EMDR Therapy - what's your experience?



My actively using husband has decided to try EMDR Therapy to try to kick his addiction, start healing his past emotional wounds, and gain the self-esteem, confidence, and motivation he once had. I am extremely proud of him for taking this step. I am curious, has anyone else or their addicted loved one gone through this? Pros and cons? How can I support him through this?


I haven’t heard of this type of therapy before now. How has it been going for your loved one? What are your thoughts on this route if therapy?


@Awlee090, how did your husband find EMDR and why did he decide to try it? I have heard of it and know someone who has used it for help with past life trauma. It seems woo-woo but also supported by science. I’d be interested to know how it goes and when it is recommended.


He still hasn’t started it. He is dragging his feet and I am so disappointed.


Actually, EMDR therapy is something my son is getting now in his inpatient rehab, along with equine therapy & a men’s weekend - all designed to help address unresolved trauma. He described the EMDR - very tough, as it forces the person back into very traumatic events and they relive them as the therapist helps their body to process those experiences in a different way. My son was evaluated & placed into a group that included veterans suffering from PTSD. It seems like it could be helpful (too soon to know).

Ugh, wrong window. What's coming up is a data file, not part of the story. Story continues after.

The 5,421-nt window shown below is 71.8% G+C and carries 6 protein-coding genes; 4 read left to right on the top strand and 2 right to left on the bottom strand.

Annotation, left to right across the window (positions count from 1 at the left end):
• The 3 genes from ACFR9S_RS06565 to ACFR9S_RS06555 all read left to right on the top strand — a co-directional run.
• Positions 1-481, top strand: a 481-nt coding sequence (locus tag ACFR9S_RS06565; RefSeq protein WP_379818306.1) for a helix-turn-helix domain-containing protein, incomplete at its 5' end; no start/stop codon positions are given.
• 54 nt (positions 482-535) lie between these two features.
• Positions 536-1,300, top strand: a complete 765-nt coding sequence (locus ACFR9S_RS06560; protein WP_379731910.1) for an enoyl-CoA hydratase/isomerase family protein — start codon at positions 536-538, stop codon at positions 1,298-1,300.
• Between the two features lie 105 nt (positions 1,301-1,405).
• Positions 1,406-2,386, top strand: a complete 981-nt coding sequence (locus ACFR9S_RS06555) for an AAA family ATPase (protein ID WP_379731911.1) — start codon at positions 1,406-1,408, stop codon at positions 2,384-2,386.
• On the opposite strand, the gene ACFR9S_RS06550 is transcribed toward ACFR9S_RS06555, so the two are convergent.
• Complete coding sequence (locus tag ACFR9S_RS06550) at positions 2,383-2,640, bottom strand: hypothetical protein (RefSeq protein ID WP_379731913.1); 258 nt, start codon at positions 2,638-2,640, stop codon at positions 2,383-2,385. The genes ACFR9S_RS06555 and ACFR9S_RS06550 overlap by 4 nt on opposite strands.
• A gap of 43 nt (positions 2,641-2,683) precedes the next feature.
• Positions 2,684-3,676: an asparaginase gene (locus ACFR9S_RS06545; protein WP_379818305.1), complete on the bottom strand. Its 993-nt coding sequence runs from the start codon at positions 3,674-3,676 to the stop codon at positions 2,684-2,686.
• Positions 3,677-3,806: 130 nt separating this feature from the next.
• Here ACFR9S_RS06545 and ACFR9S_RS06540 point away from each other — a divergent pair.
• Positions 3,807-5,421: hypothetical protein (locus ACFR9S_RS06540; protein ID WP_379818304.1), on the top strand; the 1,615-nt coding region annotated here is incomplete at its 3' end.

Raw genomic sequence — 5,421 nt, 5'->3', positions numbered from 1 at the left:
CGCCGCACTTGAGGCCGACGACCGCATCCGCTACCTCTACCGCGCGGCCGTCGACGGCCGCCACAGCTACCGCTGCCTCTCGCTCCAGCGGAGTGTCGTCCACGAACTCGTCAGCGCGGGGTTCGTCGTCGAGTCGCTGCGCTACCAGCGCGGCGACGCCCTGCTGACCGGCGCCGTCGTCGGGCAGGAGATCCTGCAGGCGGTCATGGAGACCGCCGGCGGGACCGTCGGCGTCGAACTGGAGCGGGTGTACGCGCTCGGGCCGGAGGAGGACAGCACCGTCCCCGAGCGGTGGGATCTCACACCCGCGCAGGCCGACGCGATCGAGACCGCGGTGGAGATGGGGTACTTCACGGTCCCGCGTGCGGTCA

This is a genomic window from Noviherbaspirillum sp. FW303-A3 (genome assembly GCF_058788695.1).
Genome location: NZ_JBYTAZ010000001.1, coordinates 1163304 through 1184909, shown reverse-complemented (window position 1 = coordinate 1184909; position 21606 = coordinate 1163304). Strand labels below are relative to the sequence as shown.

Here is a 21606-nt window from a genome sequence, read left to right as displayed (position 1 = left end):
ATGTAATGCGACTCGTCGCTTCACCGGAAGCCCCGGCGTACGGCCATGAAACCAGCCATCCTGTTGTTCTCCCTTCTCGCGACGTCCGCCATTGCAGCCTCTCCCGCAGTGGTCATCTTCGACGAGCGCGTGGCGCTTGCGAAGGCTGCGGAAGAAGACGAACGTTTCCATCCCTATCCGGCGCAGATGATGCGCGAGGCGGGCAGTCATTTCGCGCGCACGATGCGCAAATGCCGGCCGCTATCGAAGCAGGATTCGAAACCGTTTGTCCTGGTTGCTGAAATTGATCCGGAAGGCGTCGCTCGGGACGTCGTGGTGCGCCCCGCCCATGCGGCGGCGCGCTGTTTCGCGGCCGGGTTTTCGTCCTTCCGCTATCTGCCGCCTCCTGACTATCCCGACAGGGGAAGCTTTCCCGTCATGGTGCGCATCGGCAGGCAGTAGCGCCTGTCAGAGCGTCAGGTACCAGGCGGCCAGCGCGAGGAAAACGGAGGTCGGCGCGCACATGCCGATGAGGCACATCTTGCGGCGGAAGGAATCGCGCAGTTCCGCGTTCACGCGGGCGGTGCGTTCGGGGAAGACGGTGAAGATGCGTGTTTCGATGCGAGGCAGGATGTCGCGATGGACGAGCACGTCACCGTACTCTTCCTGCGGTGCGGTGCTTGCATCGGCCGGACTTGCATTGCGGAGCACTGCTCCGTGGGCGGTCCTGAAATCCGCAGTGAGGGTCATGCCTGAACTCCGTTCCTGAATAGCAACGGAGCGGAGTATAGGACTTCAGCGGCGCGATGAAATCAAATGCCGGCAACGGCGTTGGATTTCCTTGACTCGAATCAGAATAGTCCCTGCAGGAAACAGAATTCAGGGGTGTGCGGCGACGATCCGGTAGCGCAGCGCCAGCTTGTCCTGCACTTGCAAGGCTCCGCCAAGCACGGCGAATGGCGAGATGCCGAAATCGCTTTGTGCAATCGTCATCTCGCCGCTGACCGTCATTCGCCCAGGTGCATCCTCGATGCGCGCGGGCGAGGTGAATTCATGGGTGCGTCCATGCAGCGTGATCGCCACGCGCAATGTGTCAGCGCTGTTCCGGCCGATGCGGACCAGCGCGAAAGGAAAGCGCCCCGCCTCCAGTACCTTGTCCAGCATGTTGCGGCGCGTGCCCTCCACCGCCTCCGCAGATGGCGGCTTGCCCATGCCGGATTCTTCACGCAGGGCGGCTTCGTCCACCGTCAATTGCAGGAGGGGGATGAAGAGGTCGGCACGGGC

My 18 year old daughter has been doing EMDR with her psychologist as she has a skin picking compulsion. She has explained the EMDR process to me and I think it’s incredibly brave for anyone to choose to relive those moments of trauma, be they big or small. I have to admit to feeling slightly skeptical, as you pointed out @Julie_Smith it all seems a bit woo-woo (:slightly_smiling_face:) but I believe it is becoming more common and has been scientifically proven to help. I’m sorry your partner has slowed down on his motivation to try EMDR @Awlee090, I can relate to that feeling of disappointment when progress is halted despite the initial best intentions/agreements.


I have done EMDR personally to deal with my trauma, which is extensive. It was quite scary for me in the beginning. You need someone you really trust and time beforehand to build a relationship with. It has changed me so much although I am always a work in progress. Now when I think of past traumas I remember them but I don’t physically feel them in my body. Racing heart, sick in my stomach. I don’t feel like running away. Now from having extensive EMDR it is easier for me to notice what is happening in my body and to recognize where emotions are stemming from that are not related to immediate situation. My sons counselor at Therapeutic Boarding School recommended it and I will be forever grateful that I don’t have to carry this weight around. It is incredibly important that once a topic is opened up it is dealt with or it could be devastating to the person beyond imagination. Once you get going it is not scary anymore. I can’t stress enough how much the right person is critical. But that was for me and big trauma, a lesser trauma and a different person might not have the same experience. I think the biggest thing is that if the person is not ready to really, REALLY commit to the work then they should wait. If they are ready then EMDR is truly incredible in being able to heal your soul and move forward with your life.